THYROID HORMONE ACTIONS: REGULATION OF MYOSIN ISOENZYME EXPRESSION IN THE RAT VENTRICLE AND ISOLATION AND CHARACTERIZATION OF THE NUCLEAR THYROID HORMONE RECEPTOR-DNA COMPLEX (HIGH AFFINITY CHROMATIN).
AuthorSHEER, DONALD GENE.
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PublisherThe University of Arizona.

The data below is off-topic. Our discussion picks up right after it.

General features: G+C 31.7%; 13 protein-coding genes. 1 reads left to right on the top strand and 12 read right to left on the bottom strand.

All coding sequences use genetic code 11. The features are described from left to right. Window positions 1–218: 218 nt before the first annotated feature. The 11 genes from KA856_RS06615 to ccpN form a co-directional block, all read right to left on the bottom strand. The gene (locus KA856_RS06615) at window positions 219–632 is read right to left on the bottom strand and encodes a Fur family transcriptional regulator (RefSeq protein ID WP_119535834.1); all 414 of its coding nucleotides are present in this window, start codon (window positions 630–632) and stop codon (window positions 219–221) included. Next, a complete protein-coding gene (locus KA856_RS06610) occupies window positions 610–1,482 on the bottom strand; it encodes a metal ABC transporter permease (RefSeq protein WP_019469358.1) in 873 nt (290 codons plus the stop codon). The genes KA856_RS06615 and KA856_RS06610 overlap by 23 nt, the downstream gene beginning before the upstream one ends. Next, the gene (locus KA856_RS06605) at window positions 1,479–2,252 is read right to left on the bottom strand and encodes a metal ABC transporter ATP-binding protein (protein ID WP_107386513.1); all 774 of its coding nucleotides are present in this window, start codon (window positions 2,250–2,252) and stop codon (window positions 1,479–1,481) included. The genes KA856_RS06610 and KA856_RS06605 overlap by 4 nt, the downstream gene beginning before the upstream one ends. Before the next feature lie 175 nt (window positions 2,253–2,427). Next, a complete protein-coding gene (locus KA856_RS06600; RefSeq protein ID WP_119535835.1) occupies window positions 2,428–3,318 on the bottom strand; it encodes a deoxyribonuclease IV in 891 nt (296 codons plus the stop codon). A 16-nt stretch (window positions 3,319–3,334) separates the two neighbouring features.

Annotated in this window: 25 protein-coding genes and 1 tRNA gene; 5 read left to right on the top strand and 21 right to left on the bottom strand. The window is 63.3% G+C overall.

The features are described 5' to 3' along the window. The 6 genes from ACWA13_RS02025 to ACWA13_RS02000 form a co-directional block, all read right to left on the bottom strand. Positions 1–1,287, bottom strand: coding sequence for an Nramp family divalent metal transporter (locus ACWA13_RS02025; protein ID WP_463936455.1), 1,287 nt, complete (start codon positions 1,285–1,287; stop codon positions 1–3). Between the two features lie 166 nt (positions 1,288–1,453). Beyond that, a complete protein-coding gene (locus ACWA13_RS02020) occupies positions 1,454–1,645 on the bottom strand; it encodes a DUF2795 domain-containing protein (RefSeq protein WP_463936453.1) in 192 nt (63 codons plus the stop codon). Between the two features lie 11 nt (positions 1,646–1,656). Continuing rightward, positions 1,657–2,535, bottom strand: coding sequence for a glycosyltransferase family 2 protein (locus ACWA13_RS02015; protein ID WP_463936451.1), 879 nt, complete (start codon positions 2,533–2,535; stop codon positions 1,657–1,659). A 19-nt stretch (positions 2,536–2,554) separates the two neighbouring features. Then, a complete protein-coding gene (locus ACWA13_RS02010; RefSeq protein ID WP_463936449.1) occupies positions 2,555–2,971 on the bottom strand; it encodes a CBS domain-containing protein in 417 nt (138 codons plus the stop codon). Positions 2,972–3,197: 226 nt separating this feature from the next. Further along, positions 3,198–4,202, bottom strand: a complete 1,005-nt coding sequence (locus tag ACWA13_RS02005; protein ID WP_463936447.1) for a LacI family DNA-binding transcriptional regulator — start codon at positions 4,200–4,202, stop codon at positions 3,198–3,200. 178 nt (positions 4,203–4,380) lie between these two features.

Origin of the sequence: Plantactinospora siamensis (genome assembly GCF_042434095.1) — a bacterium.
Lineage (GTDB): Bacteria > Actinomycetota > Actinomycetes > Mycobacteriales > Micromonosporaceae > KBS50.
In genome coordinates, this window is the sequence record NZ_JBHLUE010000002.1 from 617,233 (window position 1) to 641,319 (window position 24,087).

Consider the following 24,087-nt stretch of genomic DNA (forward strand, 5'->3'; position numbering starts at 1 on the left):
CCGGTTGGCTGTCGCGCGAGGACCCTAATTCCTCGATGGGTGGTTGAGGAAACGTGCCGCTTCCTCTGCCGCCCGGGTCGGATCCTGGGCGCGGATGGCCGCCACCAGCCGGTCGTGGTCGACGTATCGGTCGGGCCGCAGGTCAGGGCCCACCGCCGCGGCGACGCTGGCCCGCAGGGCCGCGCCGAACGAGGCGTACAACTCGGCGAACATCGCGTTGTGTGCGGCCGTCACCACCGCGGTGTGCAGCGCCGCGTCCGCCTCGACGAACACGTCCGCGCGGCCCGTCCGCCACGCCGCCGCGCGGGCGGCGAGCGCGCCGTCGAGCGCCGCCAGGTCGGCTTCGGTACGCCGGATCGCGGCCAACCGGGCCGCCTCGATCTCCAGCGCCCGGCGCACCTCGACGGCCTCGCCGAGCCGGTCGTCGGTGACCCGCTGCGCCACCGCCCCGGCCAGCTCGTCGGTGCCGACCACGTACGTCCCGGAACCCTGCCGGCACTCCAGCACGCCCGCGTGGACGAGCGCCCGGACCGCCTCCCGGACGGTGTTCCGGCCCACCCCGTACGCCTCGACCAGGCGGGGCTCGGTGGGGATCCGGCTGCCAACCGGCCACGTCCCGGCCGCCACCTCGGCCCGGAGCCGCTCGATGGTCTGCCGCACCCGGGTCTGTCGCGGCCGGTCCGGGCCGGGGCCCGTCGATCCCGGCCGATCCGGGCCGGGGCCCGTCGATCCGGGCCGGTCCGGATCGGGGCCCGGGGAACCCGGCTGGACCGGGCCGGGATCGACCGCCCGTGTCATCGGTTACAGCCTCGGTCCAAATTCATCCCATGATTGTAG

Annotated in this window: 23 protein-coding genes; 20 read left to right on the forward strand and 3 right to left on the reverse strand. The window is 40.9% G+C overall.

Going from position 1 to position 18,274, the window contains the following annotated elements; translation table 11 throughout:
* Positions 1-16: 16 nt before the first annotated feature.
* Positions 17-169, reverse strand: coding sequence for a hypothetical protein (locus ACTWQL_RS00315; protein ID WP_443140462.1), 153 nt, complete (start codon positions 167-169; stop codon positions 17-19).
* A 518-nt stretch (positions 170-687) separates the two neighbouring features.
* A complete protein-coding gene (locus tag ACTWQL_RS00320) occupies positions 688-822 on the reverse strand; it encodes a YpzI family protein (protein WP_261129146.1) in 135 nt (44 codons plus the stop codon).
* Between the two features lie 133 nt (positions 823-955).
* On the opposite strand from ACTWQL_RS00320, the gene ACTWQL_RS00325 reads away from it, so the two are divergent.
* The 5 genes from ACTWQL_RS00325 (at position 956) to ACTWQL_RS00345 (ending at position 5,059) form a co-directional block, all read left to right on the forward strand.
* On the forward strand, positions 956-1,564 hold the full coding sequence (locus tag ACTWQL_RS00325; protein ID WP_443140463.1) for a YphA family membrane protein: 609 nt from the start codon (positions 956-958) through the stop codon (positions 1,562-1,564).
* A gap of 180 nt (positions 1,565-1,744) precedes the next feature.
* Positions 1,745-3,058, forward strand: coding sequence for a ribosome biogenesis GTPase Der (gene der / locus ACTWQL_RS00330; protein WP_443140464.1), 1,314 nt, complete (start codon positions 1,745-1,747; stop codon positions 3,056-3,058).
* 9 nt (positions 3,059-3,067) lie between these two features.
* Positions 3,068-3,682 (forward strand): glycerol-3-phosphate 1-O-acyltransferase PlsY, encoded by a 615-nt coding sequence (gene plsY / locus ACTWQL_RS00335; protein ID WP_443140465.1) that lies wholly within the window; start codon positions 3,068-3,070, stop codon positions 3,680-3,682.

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AbstractEvidence suggests that thyroid hormone acts by binding to nuclear receptors which regulate expression of a discrete number of proteins, including cardiac ventricular myosin isoenzymes. Administration of thyroid hormone is known to stimulate synthesis of ventricular α-myosin heavy chain and inhibit production of a (beta)-myosin heavy chain. The first part of this study examines the effects of naturally occurring and synthetic thyroid analogs, catecholamines and high carbohydrate diets on ventricular myosin isoenzyme expression in thyroidectomized and hypophysectomized rats. Also, the effects on myosin isoenzyme expression of adrenalectomy and hydrocortisone replacement have been studied in euthyroid animals. Myocardial CO₂ production and hepatic α-glycerol phosphate dehydrogenase activity were measured to monitor the effects of these interventions on tissue respiration. The results indicate that thyroid hormone analogs do not selectively stimulate myosin isoenzyme expression as compared with their effects on energy production. No significant separation between the actions of these analogs on metabolic parameters and myosin isoenzyme patterns was found. However, high carbohydrate feeding in thyroidectomized and hypophysectomized rats increased the content of the α-myosin heavy chain. β-Adrenergic stimulation with isoproterenol and blockade with propranalol did not affect myosin isoenzyme expression. Adrenalectomy in euthyroid rats decreased the α-myosin heavy chain with a corresponding increase in the β-myosin heavy chain. This could be reversed by treatment with hydrocortisone. The results suggest that the mechanism for regulation of cardiac myosin isoenzymes may involve a primary signal related to dietary carbohydrate, which is modulated by thyroid hormone, and possibly glucocorticoids. The method for purification of the T₃-receptor-DNA complex is described. This complex is thought to mediate the action of T₃ on gene expression. The results indicate that a relatively pure form of an intact receptor-DNA complex (M.W. 111,000) can be isolated from a T₃-affinity gel. Only a single protein component (M.W. 58,000) was identified by electrophoresis and coomasie blue staining of the purified complex. The associated double stranded DNA fragment (M.W. 52,000) was estimated to contain about 88 basepairs. This complex could be dissociated by treatment with 0.4 M KCl or DNase I, but did not undergo spontaneous exchange with exogenous labeled DNA fragments. Equilibrium binding studies demonstrated a single class of high affinity T₃-binding site with a dissociation constant (50 pM) which was significantly lower than that of the micrococcal digest (1.1 nM).